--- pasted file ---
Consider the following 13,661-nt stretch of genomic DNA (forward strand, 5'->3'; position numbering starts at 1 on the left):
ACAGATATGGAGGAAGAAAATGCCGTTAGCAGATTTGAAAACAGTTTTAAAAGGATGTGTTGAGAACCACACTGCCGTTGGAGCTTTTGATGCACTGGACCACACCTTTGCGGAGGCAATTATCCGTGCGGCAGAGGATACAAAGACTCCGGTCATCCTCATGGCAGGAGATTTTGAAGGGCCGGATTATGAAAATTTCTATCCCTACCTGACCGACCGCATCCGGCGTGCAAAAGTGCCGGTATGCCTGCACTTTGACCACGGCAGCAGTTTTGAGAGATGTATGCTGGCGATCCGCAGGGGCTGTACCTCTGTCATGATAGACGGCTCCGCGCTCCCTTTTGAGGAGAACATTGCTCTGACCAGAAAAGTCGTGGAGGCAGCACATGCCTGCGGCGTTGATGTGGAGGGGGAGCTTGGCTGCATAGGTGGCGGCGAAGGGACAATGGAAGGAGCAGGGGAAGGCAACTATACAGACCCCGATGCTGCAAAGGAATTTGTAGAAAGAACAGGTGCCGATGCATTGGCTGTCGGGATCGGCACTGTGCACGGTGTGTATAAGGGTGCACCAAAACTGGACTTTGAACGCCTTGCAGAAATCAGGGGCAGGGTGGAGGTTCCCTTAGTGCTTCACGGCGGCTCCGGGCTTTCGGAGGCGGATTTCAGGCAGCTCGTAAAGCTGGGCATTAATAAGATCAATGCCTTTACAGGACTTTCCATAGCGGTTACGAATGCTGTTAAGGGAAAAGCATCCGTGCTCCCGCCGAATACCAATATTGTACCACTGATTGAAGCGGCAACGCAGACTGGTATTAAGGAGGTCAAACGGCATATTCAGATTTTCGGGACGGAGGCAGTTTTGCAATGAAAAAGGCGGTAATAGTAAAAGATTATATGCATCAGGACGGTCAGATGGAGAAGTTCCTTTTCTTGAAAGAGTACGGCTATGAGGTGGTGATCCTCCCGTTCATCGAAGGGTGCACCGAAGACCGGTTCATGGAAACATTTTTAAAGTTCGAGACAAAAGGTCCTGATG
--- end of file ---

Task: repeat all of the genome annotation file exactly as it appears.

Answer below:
Consider the following 13,661-nt stretch of genomic DNA (forward strand, 5'->3'; position numbering starts at 1 on the left):
ACAGATATGGAGGAAGAAAATGCCGTTAGCAGATTTGAAAACAGTTTTAAAAGGATGTGTTGAGAACCACACTGCCGTTGGAGCTTTTGATGCACTGGACCACACCTTTGCGGAGGCAATTATCCGTGCGGCAGAGGATACAAAGACTCCGGTCATCCTCATGGCAGGAGATTTTGAAGGGCCGGATTATGAAAATTTCTATCCCTACCTGACCGACCGCATCCGGCGTGCAAAAGTGCCGGTATGCCTGCACTTTGACCACGGCAGCAGTTTTGAGAGATGTATGCTGGCGATCCGCAGGGGCTGTACCTCTGTCATGATAGACGGCTCCGCGCTCCCTTTTGAGGAGAACATTGCTCTGACCAGAAAAGTCGTGGAGGCAGCACATGCCTGCGGCGTTGATGTGGAGGGGGAGCTTGGCTGCATAGGTGGCGGCGAAGGGACAATGGAAGGAGCAGGGGAAGGCAACTATACAGACCCCGATGCTGCAAAGGAATTTGTAGAAAGAACAGGTGCCGATGCATTGGCTGTCGGGATCGGCACTGTGCACGGTGTGTATAAGGGTGCACCAAAACTGGACTTTGAACGCCTTGCAGAAATCAGGGGCAGGGTGGAGGTTCCCTTAGTGCTTCACGGCGGCTCCGGGCTTTCGGAGGCGGATTTCAGGCAGCTCGTAAAGCTGGGCATTAATAAGATCAATGCCTTTACAGGACTTTCCATAGCGGTTACGAATGCTGTTAAGGGAAAAGCATCCGTGCTCCCGCCGAATACCAATATTGTACCACTGATTGAAGCGGCAACGCAGACTGGTATTAAGGAGGTCAAACGGCATATTCAGATTTTCGGGACGGAGGCAGTTTTGCAATGAAAAAGGCGGTAATAGTAAAAGATTATATGCATCAGGACGGTCAGATGGAGAAGTTCCTTTTCTTGAAAGAGTACGGCTATGAGGTGGTGATCCTCCCGTTCATCGAAGGGTGCACCGAAGACCGGTTCATGGAAACATTTTTAAAGTTCGAGACAAAAGGTCCTGATG